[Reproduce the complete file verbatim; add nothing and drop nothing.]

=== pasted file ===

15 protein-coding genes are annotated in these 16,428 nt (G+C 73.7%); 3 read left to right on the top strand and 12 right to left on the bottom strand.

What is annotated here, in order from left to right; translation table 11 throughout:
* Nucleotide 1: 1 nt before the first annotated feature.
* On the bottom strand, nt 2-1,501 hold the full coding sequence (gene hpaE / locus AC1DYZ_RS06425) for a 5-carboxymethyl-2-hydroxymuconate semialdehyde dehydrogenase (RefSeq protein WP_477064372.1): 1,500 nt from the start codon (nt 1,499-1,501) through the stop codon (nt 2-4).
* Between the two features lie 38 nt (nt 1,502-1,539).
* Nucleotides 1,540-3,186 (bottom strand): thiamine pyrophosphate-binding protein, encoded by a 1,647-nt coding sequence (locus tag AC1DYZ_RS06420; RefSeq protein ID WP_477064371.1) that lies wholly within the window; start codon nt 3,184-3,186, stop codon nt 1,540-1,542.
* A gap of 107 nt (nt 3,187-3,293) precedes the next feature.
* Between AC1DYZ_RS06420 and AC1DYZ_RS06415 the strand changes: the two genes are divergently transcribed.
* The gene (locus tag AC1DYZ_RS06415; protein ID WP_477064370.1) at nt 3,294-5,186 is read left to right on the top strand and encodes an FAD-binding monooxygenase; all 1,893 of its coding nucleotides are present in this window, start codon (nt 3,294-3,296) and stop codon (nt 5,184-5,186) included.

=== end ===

15 protein-coding genes are annotated in these 16,428 nt (G+C 73.7%); 3 read left to right on the top strand and 12 right to left on the bottom strand.

What is annotated here, in order from left to right; translation table 11 throughout:
* Nucleotide 1: 1 nt before the first annotated feature.
* On the bottom strand, nt 2-1,501 hold the full coding sequence (gene hpaE / locus AC1DYZ_RS06425) for a 5-carboxymethyl-2-hydroxymuconate semialdehyde dehydrogenase (RefSeq protein WP_477064372.1): 1,500 nt from the start codon (nt 1,499-1,501) through the stop codon (nt 2-4).
* Between the two features lie 38 nt (nt 1,502-1,539).
* Nucleotides 1,540-3,186 (bottom strand): thiamine pyrophosphate-binding protein, encoded by a 1,647-nt coding sequence (locus tag AC1DYZ_RS06420; RefSeq protein ID WP_477064371.1) that lies wholly within the window; start codon nt 3,184-3,186, stop codon nt 1,540-1,542.
* A gap of 107 nt (nt 3,187-3,293) precedes the next feature.
* Between AC1DYZ_RS06420 and AC1DYZ_RS06415 the strand changes: the two genes are divergently transcribed.
* The gene (locus tag AC1DYZ_RS06415; protein ID WP_477064370.1) at nt 3,294-5,186 is read left to right on the top strand and encodes an FAD-binding monooxygenase; all 1,893 of its coding nucleotides are present in this window, start codon (nt 3,294-3,296) and stop codon (nt 5,184-5,186) included.